I keep Kellybergs in my car, gig bag, in the tuba room, and at home. They’re cheap enough to have multiple of and I don’t mind lending them out if someone forgot a mouthpiece or for pep band when it’s the end of October in South Dakota and we have snow.

Plus they draw attention and as a tubist, I crave attention. :tuba:

(I think we all know that the Glow-in-the-Dark is the one you really want :D )
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Re: Freak Jury Mouthpiece Blah-Blah

Postby bloke » Sun Jan 14, 2018 11:57 am

Has anyone compared the glitter gold PT-24AW+ vs. the cerrobend PT-24AW+ ?
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Re: Freak Jury Mouthpiece Blah-Blah

Postby Dan Tuba » Sun Jan 14, 2018 1:10 pm

I haven’t tried the glitter gold 24AW. However, I have tried the Harvest Gold 24AW. The Harvest Gold 24AW enables the performer to exhibit a certain “earthiness” in their sound with a little “dirt” when the situation calls for such tonal qualities. Perhaps the Glitter Gold 24AW would enable the performer to produce a “pretty” sound with some “sparkles?”
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Re: Freak Jury Mouthpiece Blah-Blah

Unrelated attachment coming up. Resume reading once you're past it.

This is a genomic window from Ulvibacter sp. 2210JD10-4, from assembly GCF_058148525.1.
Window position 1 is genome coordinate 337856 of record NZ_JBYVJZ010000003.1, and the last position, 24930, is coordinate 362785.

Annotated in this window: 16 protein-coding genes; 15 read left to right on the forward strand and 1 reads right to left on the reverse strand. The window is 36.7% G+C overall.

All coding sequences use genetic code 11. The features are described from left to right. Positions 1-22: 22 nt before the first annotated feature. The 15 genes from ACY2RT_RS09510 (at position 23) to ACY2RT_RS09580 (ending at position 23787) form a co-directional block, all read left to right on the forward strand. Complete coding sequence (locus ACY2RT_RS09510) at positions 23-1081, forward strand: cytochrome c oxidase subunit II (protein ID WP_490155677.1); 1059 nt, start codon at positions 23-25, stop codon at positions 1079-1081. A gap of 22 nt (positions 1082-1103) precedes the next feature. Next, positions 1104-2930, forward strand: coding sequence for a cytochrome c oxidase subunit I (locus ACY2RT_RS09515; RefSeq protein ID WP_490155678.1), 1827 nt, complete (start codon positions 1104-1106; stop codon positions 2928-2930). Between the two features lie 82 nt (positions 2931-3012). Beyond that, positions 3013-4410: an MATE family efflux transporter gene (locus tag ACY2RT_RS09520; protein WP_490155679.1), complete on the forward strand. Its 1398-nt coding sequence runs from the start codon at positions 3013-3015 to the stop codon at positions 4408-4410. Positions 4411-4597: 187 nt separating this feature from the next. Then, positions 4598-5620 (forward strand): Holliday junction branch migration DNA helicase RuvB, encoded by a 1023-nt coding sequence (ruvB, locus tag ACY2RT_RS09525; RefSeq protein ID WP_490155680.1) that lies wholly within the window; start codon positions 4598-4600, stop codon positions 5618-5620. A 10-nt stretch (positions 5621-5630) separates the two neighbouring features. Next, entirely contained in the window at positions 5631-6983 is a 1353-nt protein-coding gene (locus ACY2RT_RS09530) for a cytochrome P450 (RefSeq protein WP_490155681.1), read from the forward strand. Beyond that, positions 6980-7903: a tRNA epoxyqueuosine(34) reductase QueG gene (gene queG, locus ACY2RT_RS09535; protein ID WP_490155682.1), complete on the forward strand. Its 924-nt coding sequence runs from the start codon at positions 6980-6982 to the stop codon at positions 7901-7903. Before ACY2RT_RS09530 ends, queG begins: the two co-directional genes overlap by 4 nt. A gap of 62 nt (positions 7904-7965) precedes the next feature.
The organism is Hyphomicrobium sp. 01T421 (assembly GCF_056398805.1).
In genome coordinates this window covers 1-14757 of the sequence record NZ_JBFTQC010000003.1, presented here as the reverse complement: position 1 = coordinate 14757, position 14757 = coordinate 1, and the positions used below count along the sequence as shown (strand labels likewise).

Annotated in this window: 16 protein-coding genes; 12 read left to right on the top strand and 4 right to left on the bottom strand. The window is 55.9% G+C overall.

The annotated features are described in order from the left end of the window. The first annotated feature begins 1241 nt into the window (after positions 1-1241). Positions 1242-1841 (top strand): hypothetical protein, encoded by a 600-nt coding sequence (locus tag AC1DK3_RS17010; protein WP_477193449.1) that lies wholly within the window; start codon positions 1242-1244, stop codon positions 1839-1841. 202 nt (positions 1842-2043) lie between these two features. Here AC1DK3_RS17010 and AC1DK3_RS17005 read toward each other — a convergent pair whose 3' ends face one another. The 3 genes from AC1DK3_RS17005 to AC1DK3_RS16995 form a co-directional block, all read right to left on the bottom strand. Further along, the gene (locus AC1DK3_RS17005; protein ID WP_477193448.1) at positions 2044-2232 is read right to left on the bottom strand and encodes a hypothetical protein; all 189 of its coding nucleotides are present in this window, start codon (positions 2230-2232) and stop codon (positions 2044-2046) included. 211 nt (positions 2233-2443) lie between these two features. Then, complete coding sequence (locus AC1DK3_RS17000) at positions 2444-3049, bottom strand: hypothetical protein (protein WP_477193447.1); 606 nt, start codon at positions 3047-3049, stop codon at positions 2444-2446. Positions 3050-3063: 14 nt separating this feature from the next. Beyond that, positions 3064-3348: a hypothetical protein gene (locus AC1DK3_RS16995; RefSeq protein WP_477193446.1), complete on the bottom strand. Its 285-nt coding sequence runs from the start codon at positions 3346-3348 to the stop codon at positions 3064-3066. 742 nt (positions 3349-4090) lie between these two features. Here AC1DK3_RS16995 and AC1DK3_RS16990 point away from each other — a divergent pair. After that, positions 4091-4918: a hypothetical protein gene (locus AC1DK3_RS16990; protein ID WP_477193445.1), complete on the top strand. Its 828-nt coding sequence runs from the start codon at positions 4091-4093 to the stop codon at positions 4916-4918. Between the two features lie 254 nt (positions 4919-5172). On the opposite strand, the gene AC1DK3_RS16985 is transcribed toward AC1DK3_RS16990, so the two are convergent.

Postby bloke » Sun Jan 14, 2018 2:39 pm

...I'm wondering how a Lexan mouthpiece with a whole bunch of extra mass would respond...

Realize that - rather than 1.2 oz - these could end up weighing nearly 2 oz. :shock:
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Re: Freak Jury Mouthpiece Blah-Blah

Postby Bandmaster » Sat Jan 20, 2018 2:50 pm

I have been using the Stofer Geib with my Holton 345 for a couple years now and I love it. It gives me the upper overtones I was missing on the other mouthpieces I tried. I just wish they made it in stainless steel.
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Re: Freak Jury Mouthpiece Blah-Blah

Postby the elephant » Sat Jan 20, 2018 3:20 pm